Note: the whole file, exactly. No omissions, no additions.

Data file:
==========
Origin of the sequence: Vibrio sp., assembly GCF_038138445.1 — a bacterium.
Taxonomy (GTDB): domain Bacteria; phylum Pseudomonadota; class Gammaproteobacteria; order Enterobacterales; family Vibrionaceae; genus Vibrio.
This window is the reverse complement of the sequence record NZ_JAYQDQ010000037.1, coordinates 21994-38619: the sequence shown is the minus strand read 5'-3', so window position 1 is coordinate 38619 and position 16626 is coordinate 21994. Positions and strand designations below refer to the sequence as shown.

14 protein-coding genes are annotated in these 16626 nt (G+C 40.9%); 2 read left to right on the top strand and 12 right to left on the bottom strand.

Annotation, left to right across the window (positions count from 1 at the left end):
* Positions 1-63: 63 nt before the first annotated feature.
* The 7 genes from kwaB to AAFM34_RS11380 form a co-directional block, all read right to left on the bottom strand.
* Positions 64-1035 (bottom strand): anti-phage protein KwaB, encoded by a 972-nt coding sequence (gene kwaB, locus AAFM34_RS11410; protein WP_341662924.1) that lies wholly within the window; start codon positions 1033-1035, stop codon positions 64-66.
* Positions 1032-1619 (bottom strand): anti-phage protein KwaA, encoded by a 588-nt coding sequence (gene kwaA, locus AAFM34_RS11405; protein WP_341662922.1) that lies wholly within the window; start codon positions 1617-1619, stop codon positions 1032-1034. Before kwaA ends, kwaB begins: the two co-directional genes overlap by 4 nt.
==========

Origin of the sequence: Vibrio sp., assembly GCF_038138445.1 — a bacterium.
Taxonomy (GTDB): domain Bacteria; phylum Pseudomonadota; class Gammaproteobacteria; order Enterobacterales; family Vibrionaceae; genus Vibrio.
This window is the reverse complement of the sequence record NZ_JAYQDQ010000037.1, coordinates 21994-38619: the sequence shown is the minus strand read 5'-3', so window position 1 is coordinate 38619 and position 16626 is coordinate 21994. Positions and strand designations below refer to the sequence as shown.

14 protein-coding genes are annotated in these 16626 nt (G+C 40.9%); 2 read left to right on the top strand and 12 right to left on the bottom strand.

Annotation, left to right across the window (positions count from 1 at the left end):
* Positions 1-63: 63 nt before the first annotated feature.
* The 7 genes from kwaB to AAFM34_RS11380 form a co-directional block, all read right to left on the bottom strand.
* Positions 64-1035 (bottom strand): anti-phage protein KwaB, encoded by a 972-nt coding sequence (gene kwaB, locus AAFM34_RS11410; protein WP_341662924.1) that lies wholly within the window; start codon positions 1033-1035, stop codon positions 64-66.
* Positions 1032-1619 (bottom strand): anti-phage protein KwaA, encoded by a 588-nt coding sequence (gene kwaA, locus AAFM34_RS11405; protein WP_341662922.1) that lies wholly within the window; start codon positions 1617-1619, stop codon positions 1032-1034. Before kwaA ends, kwaB begins: the two co-directional genes overlap by 4 nt.